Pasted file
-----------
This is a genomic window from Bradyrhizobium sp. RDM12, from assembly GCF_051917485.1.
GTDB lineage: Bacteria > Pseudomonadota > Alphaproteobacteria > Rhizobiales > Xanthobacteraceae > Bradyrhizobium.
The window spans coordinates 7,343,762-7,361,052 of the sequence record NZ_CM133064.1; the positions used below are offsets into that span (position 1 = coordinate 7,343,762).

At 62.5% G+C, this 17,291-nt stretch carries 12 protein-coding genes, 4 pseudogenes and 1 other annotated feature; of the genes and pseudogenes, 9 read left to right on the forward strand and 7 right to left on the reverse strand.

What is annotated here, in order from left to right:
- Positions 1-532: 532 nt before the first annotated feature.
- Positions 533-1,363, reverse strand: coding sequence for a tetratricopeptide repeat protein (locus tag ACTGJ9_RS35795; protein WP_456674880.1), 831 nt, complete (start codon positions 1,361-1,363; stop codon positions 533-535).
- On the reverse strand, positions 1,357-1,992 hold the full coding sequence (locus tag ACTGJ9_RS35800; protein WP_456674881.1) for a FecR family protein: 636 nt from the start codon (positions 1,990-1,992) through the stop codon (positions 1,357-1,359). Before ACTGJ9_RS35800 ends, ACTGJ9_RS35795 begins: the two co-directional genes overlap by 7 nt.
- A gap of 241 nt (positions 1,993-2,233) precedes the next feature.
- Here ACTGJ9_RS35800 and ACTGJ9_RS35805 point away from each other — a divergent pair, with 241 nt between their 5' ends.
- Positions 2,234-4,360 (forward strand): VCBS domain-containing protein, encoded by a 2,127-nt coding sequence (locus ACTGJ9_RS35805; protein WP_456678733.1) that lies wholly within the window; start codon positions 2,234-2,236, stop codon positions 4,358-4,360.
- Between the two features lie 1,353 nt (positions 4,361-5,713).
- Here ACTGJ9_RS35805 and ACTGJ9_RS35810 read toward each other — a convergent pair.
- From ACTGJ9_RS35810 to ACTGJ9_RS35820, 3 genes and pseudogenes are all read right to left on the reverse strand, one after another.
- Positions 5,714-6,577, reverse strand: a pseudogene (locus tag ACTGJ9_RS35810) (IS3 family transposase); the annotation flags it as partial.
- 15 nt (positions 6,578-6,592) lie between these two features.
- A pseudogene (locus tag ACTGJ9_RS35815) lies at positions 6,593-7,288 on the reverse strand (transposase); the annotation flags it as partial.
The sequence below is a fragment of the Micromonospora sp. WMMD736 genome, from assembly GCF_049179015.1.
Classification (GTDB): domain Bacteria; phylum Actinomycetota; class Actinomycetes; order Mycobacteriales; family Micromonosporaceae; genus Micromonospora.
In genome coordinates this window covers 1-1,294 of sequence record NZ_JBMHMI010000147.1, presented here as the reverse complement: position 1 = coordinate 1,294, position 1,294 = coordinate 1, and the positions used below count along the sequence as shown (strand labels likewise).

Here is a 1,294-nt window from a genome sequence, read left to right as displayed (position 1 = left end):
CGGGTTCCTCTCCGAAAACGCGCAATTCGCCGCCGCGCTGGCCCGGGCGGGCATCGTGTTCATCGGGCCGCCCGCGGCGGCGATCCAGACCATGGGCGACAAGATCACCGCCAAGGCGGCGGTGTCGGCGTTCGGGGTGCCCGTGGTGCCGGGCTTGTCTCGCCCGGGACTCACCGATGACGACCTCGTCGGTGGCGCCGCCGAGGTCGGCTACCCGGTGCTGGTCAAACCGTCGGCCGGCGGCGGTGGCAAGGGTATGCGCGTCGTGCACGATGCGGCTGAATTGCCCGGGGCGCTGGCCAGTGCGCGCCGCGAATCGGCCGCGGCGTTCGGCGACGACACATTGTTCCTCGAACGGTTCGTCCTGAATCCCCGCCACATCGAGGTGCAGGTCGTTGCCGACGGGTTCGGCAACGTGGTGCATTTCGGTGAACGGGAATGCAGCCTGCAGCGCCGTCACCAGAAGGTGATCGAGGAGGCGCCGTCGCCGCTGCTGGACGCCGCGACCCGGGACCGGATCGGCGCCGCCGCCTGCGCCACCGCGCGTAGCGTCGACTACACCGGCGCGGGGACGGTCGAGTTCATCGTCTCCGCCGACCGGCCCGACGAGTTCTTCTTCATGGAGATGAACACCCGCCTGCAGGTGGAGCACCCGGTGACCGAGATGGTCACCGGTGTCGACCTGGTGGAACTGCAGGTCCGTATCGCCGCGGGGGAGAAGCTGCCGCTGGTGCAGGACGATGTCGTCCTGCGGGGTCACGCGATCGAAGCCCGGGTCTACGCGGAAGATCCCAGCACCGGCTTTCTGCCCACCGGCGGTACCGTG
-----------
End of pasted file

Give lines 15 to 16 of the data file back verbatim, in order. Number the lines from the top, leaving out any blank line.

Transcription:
- Positions 5,714-6,577, reverse strand: a pseudogene (locus tag ACTGJ9_RS35810) (IS3 family transposase); the annotation flags it as partial.
- 15 nt (positions 6,578-6,592) lie between these two features.